Sql – How to implement Pipes and Filters pattern with LinqToSQL/Entity Framework/NHibernate

design-patternslinq-to-entitieslinq-to-sqlpipes-filters

While building by DAL Repository, I stumbled upon a concept called Pipes and Filters. I read about it here, here and saw a screencast from here. I am still not sure how to go about implementing this pattern. Theoretically all sounds good , but how do we really implement this in an enterprise scenario?

I will appreciate, if you have any resources,tips or examples ro explanation for this pattern in context to the data mappers/ORM mentioned in the question.

Thanks in advance!!

Best Solution

Ultimately, LINQ on IEnumerable<T> is a pipes and filters implementation. IEnumerable<T> is a streaming API - meaning that data is lazily returns as you ask for it (via iterator blocks), rather than loading everything at once, and returning a big buffer of records.

This means that your query:

var qry = from row in source // IEnumerable<T>
          where row.Foo == "abc"
          select new {row.ID, row.Name};

is:

var qry = source.Where(row => row.Foo == "abc")
            .Select(row = > new {row.ID, row.Name});

as you enumerate over this, it will consume the data lazily. You can see this graphically with Jon Skeet's Visual LINQ. The only things that break the pipe are things that force buffering; OrderBy, GroupBy, etc. For high volume work, Jon and myself worked on Push LINQ for doing aggregates without buffering in such scenarios.

IQueryable<T> (exposed by most ORM tools - LINQ-to-SQL, Entity Framework, LINQ-to-NHibernate) is a slightly different beast; because the database engine is going to do most of the heavy lifting, the chances are that most of the steps are already done - all that is left is to consume an IDataReader and project this to objects/values - but that is still typically a pipe (IQueryable<T> implements IEnumerable<T>) unless you call .ToArray(), .ToList() etc.

With regard to use in enterprise... my view is that it is fine to use IQueryable<T> to write composable queries inside the repository, but they shouldn't leave the repository - as that would make the internal operation of the repository subject to the caller, so you would be unable to properly unit test / profile / optimize / etc. I've taken to doing clever things in the repository, but return lists/arrays. This also means my repository stays unaware of the implementation.

This is a shame - as the temptation to "return" IQueryable<T> from a repository method is quite large; for example, this would allow the caller to add paging/filters/etc - but remember that they haven't actually consumed the data yet. This makes resource management a pain. Also, in MVC etc you'd need to ensure that the controller calls .ToList() or similar, so that it isn't the view that is controlling data access (otherwise, again, you can't unit test the controller properly).

A safe (IMO) use of filters in the DAL would be things like:

public Customer[] List(string name, string countryCode) {
     using(var ctx = new CustomerDataContext()) {
         IQueryable<Customer> qry = ctx.Customers.Where(x=>x.IsOpen);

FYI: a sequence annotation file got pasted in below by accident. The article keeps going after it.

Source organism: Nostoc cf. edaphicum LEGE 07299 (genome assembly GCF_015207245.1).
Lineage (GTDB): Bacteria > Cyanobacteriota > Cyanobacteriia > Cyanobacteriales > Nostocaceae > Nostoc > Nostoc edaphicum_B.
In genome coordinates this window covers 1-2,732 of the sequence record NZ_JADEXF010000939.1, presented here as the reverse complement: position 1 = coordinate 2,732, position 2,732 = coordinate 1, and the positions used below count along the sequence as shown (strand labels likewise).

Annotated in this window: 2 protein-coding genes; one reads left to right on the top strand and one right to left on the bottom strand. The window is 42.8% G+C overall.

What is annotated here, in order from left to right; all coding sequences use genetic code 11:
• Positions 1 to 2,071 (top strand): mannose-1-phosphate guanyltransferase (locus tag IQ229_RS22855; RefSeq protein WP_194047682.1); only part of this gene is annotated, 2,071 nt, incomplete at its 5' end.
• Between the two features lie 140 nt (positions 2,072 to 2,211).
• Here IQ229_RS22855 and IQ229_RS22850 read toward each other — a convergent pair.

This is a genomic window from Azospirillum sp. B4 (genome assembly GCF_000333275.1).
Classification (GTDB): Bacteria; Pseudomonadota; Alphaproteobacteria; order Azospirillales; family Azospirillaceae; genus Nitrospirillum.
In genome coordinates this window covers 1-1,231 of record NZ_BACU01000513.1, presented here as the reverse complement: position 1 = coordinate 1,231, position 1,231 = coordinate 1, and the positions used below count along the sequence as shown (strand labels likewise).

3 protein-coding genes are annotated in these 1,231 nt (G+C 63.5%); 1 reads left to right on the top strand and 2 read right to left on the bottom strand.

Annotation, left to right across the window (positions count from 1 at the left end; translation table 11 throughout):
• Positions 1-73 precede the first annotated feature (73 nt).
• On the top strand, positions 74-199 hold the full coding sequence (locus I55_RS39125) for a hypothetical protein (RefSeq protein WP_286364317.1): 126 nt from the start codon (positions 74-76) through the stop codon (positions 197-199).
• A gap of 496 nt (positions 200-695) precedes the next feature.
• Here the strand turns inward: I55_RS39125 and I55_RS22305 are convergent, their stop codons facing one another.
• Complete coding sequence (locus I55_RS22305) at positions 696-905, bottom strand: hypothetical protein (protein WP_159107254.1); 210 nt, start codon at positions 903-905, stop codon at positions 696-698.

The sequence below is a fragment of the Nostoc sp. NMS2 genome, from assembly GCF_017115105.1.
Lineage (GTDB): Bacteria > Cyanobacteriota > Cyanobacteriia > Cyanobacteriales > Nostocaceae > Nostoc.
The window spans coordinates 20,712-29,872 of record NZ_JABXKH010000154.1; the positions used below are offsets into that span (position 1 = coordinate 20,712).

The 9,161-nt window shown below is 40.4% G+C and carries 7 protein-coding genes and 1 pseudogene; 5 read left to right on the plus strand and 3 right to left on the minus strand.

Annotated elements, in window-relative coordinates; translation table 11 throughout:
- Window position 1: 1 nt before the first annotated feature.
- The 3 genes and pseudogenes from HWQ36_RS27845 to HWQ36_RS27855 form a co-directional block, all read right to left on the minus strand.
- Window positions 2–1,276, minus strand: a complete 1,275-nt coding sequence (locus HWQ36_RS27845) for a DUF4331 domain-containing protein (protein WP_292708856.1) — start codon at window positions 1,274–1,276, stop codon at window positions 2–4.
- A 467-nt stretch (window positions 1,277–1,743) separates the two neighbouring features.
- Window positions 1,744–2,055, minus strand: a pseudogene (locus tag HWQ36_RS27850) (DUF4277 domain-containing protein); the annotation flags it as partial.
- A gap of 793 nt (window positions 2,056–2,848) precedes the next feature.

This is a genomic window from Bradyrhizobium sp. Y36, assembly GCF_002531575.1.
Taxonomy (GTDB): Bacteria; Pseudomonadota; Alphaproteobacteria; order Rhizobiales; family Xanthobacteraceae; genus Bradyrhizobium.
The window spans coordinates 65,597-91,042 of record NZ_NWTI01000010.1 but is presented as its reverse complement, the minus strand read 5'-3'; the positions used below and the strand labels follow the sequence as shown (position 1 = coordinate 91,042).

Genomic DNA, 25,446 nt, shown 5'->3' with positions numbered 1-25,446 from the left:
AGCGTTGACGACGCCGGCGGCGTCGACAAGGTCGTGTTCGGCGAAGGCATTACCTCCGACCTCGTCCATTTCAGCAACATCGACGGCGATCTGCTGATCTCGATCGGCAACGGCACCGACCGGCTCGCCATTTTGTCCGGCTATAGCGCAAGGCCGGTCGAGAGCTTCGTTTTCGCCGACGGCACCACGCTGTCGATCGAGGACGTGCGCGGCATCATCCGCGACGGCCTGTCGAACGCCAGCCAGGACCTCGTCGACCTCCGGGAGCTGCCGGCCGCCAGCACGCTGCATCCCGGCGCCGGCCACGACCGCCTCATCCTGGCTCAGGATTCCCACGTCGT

if(!string.IsNullOrEmpty(name)) {
             qry = qry.Where(cust => cust.Name.Contains(name));
         }
         if(!string.IsNullOrEmpty(countryCode)) {
             qry = qry.Where(cust => cust.CountryCode == countryCode);
         }
         return qry.ToArray();
     }
}

Here we've added filters on-the-fly, but nothing happens until we call ToArray. At this point, the data is obtained and returned (disposing the data-context in the process). This can be fully unit tested. If we did something similar but just returned IQueryable<T>, the caller might do something like:

 var custs = customerRepository.GetCustomers()
       .Where(x=>SomeUnmappedFunction(x));

And all of a sudden our DAL starts failing (cannot translate SomeUnmappedFunction to TSQL, etc). You can still do a lot of interesting things in the repository, though.

The only pain point here is that it might push you to have a few overloads to support different calling patterns (with/without paging, etc). Until optional/named parameters arrives, I find the best answer here is to use extension methods on the interface; that way, I only need one concrete repository implementation:

class CustomerRepository {
    public Customer[] List(
        string name, string countryCode,
        int? pageSize, int? pageNumber) {...}
}
interface ICustomerRepository {
    Customer[] List(
        string name, string countryCode,
        int? pageSize, int? pageNumber);
}
static class CustomerRepositoryExtensions {
    public static Customer[] List(
          this ICustomerRepository repo,
          string name, string countryCode) {
       return repo.List(name, countryCode, null, null); 
    }
}

Now we have virtual overloads (as extension methods) on ICustomerRepository - so our caller can use repo.List("abc","def") without having to specify the paging.


Finally - without LINQ, using pipes and filters becomes a lot more painful. You'll be writing some kind of text based query (TSQL, ESQL, HQL). You can obviously append strings, but it isn't very "pipe/filter"-ish. The "Criteria API" is a bit better - but not as elegant as LINQ.

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